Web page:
Friday, August 13, 2004

The deflation monster is back. He's lurking in the shadows still, but you can start to hear him panting again.
The Producer Price Index for Finished Goods rose 0.1 percent in July, seasonally adjusted, the Bureau of Labor Statistics of the U.S. Department of Labor reported today. This increase followed a 0.3-percent decline in June and a 0.8-percent jump in May. Prices for finished goods other than foods and energy increased 0.1 percent in July, following a 0.2-percent rise in the previous month. At the earlier stages of processing, prices received by manufacturers of intermediate goods advanced 0.8 percent, compared with a 0.5-percent gain in June, while the crude goods index edged down 0.2 percent, after climbing 1.6 percent in the prior month.
The core PPI increase in July was the lowest since February, and positive at all surely because of the knock-on effects of the huge 2.3% monthly increase in producer energy costs. Wholesale food prices have fallen now two months in a row.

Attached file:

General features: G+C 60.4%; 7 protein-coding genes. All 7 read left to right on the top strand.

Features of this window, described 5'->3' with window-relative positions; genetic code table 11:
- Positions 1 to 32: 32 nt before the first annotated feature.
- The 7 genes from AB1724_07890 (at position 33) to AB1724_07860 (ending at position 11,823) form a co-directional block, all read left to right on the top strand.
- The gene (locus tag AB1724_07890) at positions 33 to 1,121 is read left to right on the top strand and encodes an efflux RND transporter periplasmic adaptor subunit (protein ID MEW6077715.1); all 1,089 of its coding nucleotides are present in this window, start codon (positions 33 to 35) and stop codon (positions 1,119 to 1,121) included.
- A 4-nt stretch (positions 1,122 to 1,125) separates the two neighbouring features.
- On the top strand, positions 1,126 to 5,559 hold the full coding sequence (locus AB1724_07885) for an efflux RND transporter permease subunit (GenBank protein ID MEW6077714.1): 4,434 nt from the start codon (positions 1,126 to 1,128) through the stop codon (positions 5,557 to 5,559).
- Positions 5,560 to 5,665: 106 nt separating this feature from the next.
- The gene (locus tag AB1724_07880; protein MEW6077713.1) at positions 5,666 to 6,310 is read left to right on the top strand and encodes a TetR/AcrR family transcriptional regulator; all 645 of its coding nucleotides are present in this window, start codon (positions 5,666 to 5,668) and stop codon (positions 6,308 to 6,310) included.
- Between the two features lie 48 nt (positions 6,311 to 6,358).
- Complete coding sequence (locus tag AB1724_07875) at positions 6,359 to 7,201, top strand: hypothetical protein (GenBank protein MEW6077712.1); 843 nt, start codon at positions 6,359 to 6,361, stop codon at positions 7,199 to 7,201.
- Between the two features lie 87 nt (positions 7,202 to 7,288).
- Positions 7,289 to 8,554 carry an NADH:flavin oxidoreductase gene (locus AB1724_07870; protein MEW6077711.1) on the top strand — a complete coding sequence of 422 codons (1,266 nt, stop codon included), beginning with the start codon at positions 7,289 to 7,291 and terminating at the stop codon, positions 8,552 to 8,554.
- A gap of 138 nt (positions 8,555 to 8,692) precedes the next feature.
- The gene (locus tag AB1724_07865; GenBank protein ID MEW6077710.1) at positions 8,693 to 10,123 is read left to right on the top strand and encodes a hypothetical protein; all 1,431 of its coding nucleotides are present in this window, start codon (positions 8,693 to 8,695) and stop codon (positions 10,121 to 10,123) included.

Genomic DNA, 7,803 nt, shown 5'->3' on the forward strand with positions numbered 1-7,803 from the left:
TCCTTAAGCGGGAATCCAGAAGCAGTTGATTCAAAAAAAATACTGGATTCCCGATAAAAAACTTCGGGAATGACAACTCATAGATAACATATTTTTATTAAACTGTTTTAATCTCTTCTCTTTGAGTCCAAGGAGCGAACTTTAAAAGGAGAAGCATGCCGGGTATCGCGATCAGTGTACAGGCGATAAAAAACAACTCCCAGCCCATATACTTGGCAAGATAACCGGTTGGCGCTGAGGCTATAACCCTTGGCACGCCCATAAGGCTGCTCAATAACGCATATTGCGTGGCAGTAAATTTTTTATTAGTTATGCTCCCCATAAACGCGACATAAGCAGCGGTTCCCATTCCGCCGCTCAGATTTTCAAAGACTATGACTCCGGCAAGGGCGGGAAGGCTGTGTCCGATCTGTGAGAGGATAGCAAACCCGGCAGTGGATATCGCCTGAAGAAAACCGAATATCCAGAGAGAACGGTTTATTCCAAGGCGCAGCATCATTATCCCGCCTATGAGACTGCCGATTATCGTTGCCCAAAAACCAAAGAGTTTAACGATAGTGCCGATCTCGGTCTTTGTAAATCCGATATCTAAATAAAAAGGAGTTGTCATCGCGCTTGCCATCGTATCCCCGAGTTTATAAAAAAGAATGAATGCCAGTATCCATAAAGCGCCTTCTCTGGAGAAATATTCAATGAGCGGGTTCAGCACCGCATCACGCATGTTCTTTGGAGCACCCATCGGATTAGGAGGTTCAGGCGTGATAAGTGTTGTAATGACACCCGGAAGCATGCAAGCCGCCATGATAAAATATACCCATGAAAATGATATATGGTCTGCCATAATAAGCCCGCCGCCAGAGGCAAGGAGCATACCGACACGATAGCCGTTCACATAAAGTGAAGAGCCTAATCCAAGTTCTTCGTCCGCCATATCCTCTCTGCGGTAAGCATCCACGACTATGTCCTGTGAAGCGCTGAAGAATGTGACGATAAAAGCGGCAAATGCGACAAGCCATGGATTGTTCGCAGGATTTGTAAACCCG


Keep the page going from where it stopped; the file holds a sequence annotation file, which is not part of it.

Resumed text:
Perhaps most notably, the price of crude goods actually fell in July, the first time since August 2003, again mostly due to a massive fall (-4.8%) in crude food prices. Corn prices and fluid milk prices completely tanked (but do you think you'll see cheaper yogurt at the store? Don't count on it).

The dramatic slackening of food prices will certainly impact the CPI for July. Food and beverages are over 15% of the consumer price index and a big source of inflation over the last year. If it wasn't for skyrocketing oil prices -- NYMEX prices as high as $45.70/barrel today -- we could be looking at another economy-wide deflation scare.

UPDATE: September delivery light sweet crude on the NYMEX went as high as $46.65/barrel on Friday before closing at $46.58. Damn! We're getting into spitting range of mid-October 1990's recent record price -- adjusted for inflation, just over $56/barrel.

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